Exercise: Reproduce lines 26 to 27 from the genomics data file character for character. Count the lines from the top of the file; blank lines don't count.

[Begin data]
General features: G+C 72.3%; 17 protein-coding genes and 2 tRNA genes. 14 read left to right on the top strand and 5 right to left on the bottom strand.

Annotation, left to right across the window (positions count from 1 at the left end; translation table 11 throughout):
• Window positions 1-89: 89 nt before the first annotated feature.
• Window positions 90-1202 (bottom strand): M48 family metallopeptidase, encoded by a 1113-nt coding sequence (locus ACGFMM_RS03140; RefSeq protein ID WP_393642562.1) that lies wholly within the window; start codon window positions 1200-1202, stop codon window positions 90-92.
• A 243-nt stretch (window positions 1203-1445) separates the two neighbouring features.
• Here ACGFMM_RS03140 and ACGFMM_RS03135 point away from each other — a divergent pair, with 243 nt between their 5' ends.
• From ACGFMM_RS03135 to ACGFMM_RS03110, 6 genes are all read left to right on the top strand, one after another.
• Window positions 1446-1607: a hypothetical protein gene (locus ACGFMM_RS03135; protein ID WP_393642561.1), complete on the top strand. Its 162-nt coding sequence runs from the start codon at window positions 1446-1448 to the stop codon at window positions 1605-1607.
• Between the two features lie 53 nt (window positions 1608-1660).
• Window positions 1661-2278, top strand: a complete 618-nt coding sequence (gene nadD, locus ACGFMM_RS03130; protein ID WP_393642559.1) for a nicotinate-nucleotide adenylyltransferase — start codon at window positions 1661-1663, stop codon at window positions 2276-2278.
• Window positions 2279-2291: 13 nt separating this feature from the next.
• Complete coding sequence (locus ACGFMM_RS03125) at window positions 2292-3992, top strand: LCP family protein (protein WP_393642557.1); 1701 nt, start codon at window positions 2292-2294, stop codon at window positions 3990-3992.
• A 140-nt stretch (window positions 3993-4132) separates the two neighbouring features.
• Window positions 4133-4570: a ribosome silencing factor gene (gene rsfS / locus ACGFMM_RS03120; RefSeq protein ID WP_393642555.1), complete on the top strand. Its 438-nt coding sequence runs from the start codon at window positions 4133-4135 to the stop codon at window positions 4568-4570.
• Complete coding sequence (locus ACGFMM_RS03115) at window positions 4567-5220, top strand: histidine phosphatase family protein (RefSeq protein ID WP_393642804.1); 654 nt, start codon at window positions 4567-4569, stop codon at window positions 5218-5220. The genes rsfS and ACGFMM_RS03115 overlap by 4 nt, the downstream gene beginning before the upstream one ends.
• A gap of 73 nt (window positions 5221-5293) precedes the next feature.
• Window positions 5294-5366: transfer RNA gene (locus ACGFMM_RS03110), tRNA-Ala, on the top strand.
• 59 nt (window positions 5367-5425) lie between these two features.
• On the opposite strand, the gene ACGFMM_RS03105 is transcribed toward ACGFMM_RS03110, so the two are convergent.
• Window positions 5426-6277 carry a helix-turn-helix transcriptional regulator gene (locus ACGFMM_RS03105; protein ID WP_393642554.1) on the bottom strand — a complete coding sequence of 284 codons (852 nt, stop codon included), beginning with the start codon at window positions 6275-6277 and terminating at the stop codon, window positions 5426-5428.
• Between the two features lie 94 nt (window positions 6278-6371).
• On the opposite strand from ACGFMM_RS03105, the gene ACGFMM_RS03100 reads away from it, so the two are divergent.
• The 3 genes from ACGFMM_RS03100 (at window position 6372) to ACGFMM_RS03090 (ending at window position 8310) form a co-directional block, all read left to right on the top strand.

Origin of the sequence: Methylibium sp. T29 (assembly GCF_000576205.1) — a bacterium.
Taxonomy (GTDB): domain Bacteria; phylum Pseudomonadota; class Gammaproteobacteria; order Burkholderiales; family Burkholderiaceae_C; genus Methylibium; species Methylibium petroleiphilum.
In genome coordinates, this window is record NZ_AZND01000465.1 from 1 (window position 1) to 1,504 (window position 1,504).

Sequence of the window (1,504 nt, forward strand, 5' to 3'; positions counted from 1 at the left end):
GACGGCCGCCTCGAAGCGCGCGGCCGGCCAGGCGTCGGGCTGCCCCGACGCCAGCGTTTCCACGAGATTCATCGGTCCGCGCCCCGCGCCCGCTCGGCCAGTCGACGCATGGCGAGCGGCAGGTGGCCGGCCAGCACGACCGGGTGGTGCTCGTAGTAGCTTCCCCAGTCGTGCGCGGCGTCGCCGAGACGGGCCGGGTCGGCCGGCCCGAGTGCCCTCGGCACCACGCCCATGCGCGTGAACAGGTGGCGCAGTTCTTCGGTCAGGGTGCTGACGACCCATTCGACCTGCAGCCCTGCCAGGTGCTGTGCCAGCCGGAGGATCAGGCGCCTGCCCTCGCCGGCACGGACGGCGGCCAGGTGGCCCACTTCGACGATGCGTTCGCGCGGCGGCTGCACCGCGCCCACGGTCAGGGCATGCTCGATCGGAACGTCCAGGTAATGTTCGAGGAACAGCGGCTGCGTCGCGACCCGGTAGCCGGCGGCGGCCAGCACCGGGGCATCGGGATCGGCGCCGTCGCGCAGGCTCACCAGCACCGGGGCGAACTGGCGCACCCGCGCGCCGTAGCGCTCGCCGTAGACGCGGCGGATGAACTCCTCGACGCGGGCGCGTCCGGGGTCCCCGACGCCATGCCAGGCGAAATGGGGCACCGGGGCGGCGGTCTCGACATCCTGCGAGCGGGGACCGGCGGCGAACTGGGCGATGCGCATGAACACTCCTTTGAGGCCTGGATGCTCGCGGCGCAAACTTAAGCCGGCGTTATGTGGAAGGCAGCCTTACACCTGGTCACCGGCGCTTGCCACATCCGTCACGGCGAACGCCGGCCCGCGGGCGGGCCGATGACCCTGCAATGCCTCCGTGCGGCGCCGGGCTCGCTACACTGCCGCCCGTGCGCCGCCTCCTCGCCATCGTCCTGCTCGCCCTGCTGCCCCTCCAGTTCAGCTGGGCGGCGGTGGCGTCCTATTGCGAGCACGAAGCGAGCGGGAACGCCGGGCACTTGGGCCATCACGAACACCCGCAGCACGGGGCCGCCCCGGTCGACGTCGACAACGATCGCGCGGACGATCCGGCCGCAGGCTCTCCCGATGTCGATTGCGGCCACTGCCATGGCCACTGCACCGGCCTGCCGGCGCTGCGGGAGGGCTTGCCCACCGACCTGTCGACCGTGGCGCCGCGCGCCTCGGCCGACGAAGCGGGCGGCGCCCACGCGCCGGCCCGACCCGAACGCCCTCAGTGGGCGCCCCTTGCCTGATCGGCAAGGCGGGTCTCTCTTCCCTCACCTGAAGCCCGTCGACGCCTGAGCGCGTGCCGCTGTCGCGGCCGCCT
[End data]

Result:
In genome coordinates, this window is record NZ_AZND01000465.1 from 1 (window position 1) to 1,504 (window position 1,504).

Sequence of the window (1,504 nt, forward strand, 5' to 3'; positions counted from 1 at the left end):